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Elizabeth Is Missing
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Archive: Other Books > Elizabeth is Missing - Emmay Healey - 2 stars (Decathalon)

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message 1: by Susie (last edited Jun 17, 2018 09:10PM) (new) - rated it 2 stars

Susie | 4488 comments Meh. That's how I felt about this book. It is told from the perspective of an 82-year-old woman, Maud, who is suffering from dementia and obsesses over her friend Elizabeth who she believes to be missing. The story jumps back to memories of her childhood when her sister disappeared. At the beginning of the story Maud lives alone, with carers coming to look after her throughout the day, including her daughter and granddaughter. Her dementia worsens as the book progresses and we are given insight in to the thought processes of someone suffering from extreme memory loss.

The front cover of the copy that I read said 'Outstanding.'. Nope. 'Unforgettable'. Nope, and I hope it wasn't meant to be a pun. 'Very good indeed'. Not really. 'Will stir and shake you'. That it did not. 'Thrillingly assured, haunting, unsettling.'. They obviously haven't read Cormac McCarthy if they think this was any of those things. And finally, 'Gripping, haunting'. I did find myself gripping the ereader to keep from dropping it as I fell asleep from boredom, but the story itself? No.

I shall try to unpack my feelings about this book. Both of my parents suffer from dementia, my father from Alzheimer's and my mother from vascular dementia. In terms of the accuracy of the portrayal of a dementia sufferer, I think Healey did a really good job. If felt authentic to me, and I know dementia very well. I found her ability to convey the difficulties and frustrations for the carers to be true to life too. Healey was able to hone in on the need for patience and compassion, and for that I thank her as it can be easy to forget that if it is hard for us as family members, imagine how hard it is for the person suffering from dementia.

BUT. The book was repetitive. I felt as though she spent the bulk of the novel hammering home the thoughts of Maud, without much finesse or intricacy. I understand the amount of research that must have gone in to writing this book, but the plot itself was VERY light on. The book is touted as a mystery but I could tell what was going to happen very early on. I was ultimately left feeling bored and frustrated. Had I not chosen to read this as my Decathalon book I probably would have set it free before finishing. I do wonder if my interest was lessened by the fact that this is something I live and breathe on a daily basis, as others seem to have enjoyed it way more than I.

Regarding my choice to read this as my June Decathalon book, I have had many significant life events occur in the past decade, some wonderful and some not so. My children were born, in fact my eldest child was born ten years ago this Saturday. I made the decision to be a stay at home mother until they went to school. My youngest child was diagnosed with and Autism Spectrum Disorder. I celebrated my ten year wedding anniversary.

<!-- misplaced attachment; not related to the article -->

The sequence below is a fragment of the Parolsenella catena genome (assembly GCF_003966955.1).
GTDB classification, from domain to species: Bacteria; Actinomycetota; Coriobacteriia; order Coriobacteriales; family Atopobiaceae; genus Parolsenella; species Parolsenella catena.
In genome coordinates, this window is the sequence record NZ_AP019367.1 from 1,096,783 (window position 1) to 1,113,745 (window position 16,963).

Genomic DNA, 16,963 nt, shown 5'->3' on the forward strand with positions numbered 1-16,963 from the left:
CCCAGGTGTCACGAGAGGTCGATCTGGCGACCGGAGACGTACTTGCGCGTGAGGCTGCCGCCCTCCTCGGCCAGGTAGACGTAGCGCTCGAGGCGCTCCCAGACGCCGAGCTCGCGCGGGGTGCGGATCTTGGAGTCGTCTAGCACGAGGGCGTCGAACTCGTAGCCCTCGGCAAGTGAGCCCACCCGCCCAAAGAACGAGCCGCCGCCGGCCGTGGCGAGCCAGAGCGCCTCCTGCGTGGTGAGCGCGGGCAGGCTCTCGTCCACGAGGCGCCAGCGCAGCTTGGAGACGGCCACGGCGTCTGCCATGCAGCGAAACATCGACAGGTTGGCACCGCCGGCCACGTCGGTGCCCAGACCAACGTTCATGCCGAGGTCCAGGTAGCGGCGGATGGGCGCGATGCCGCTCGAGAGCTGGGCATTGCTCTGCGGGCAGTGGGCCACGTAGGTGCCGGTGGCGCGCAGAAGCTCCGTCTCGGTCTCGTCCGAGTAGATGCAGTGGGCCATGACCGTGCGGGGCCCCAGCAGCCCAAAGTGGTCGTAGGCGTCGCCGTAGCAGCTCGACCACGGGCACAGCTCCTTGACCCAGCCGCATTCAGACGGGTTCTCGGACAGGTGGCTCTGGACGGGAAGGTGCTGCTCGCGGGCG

I initially was going to choose motherhood as my topic but funnily enough my mother recommended this book to me many years ago when she read it herself in 2014, before her memory issues became apparent. It seemed like the right book to choose, as the decline in my parents' health has been so life changing for me, particularly in the past twelve months as my father had a stroke and both of them moved in to aged care. I hope to read another book that does the topic more justice that I feel Elizabeth is Missing has done. To date Still Alice has touched me more than any other.


message 2: by Idit (new)

Idit | 1028 comments Thanks for sharing! It makes it special that your read it after your mum's recommendation, and it's a pity the author didn't know what to do with the story - especially since by your great review it sounds like she actually wrote well about dementia itself.
Hope you find a better book.

I feel like I've stumbled on a lot of books dealing with aging lately (but it might just be that I notice it more, not that they write about it more)


message 3: by Tracy (new)

Tracy (tstan) | 1238 comments Terrific review- I agree about Still Alice.
I’m sorry you’re going through this with both of your parents. It’s so heartbreaking to see someone lose their memories and capabilities. Kudos to you for taking good care of them and getting them what they need- you’re a brave woman! I hope your kids see and appreciate your example.

My mother in law suffered from dementia- probably Alzheimer’s, and the family went through a lot. Most of all my father in law, who covered for her so well, we didn’t even know her memory was fading until he died. Thankfully, she never reached the point where she completely forgot her kids.

I wish you luck with your folks and joy in the little victories with them. Keep your chin up!


message 4: by Joi (new) - added it

Joi (missjoious) | 3834 comments Oh no!! This will not be going on my TBR mountain!
Irregardless of the star rating, a fabulous review. I feel like I got to know you a little better just by reading your review of this book <3


Susie | 4488 comments Thanks guys. 😊


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